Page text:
I haven’t eaten at a McDonalds in the United States in decades. When I lived in Singapore and before that, Taiwan, McDonalds was an air conditioned cheap restaurant where I could eat salty comfort food.
Hungry at the airport in Guatemala City, I decided to try McDonalds’ version of the Guatemalan typical breakfast.
The plantains were there, along with scrambled eggs, a tortilla, the cube of soft cheese, the mild warm salsa and the crema fresca.
I liked it. Especially because there was a sausage patty hidden under the scrambled eggs.
I had this in Flores, a small city on an island in Lake Peten Itza.
I had arrived earlier and this restaurant was across the street from the cheap hotel where I was staying.
This breakfast had the fried egg, the soft cheese, the crema fresca, the sweet salsa, the refried beans and bread which I used to absorb the sauce.
This was the best typical breakfast I had.
I watched a bittern eat a fish on the dock outside.
This was the worst breakfast and worst meal I had in Guatemala. I had thought that this chain would make better food than small cafes, but I was wrong.
First, when a server asked me if I wanted bread, she brought cookies. My Spanish is awful, but I know the difference between pan and galletas.
They bring this. A fried egg was placed on refried black beans and topped with a sweet salsa and avocado slices. That is a lot of liquid on the plate.
How can I sop up this liquid? With three slices of fried plantain of those sad cookies?
The restaurant is called Piccadilly and I would just skip it as the chef is clueless.
On my trip to Guatemala I visited Tikal and after a tour which began at 4am, I was starving and thirsty by 11.
This was the best typical breakfast and at a hotel restaurant, the most expensive at around $7 USD. It had all the elements of a typical Guatemalteca breakfast: refried Black beans, fried eggs and soft cheese which I would compare to a Neufchâtel. The plantains were as sweet as a banana.
I also had coffee and orange juice. I had company, too. She was so beautiful I felt nervous and I spilt black beans and egg yolk on my white shorts.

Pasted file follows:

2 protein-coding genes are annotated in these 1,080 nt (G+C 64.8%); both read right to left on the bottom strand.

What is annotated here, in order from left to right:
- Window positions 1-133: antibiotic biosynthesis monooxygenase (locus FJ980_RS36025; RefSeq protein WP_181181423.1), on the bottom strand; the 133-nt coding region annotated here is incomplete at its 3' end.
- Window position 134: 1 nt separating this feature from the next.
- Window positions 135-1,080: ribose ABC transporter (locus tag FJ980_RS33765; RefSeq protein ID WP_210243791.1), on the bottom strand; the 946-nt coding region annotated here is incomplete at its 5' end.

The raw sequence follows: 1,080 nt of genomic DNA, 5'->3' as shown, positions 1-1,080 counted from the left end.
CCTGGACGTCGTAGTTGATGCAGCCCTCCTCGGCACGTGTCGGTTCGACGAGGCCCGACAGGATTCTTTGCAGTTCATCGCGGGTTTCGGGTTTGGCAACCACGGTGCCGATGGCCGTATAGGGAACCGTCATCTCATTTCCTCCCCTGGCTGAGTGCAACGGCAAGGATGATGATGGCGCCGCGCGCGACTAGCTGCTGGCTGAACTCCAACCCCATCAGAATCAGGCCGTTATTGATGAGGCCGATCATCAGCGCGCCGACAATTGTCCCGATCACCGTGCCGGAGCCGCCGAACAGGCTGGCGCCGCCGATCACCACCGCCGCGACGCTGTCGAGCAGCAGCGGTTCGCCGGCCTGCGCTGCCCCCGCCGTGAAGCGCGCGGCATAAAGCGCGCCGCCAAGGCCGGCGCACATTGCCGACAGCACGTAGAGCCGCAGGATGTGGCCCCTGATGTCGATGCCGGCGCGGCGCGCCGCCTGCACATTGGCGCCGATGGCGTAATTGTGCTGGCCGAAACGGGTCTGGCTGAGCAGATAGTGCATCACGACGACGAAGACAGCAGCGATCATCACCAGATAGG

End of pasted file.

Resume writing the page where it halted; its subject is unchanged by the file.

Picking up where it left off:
A stone’s throw away from my hotel in Antigua, Guatemala is Kaffe Fernando which sells their own coffee beans and chocolate.
Behold the Guatemalan breakfast!
The black beans were very rich, thanks to beautiful lard and salt. With extra tomatoes and onions, it cost 26 quetzals, which is $3.50 USD. The fried plantains were sweet and fruity and possibly the best plantains I’ve ever had. There were fresh tortillas served in a small basket.
The dining area was set in a garden.
The orange-pineapple juice was fresh and the coffee was good. It was a good start to the day which involved wandering around and taking pictures of Spanish colonial ruins.
Not far from Roscoe’s Chicken and Waffles is The Waffle, a brunch restaurant.
The country gravy was a decadent treat. Served on the plate were collard greens cooked with bacon.
It was a decent breakfast. I had gone here on a date. While chemistry didn’t happen, at least I got to try an interesting cafe.
A few years ago I would eat Eggs Benedict any chance I got. A few restaurants in Singapore served a good Eggs Benedict. Since I’ve returned to California I hadn’t had this dish until I went to Swami’s in Carlsbad to have breakfast with two of my brothers before attending a sister’s daughter’s christening.
For $12.95 I didn’t expect tail meat. There were a few tablespoons of leg meat atop the poached eggs.
Not bad, although the plate could have used some greenery.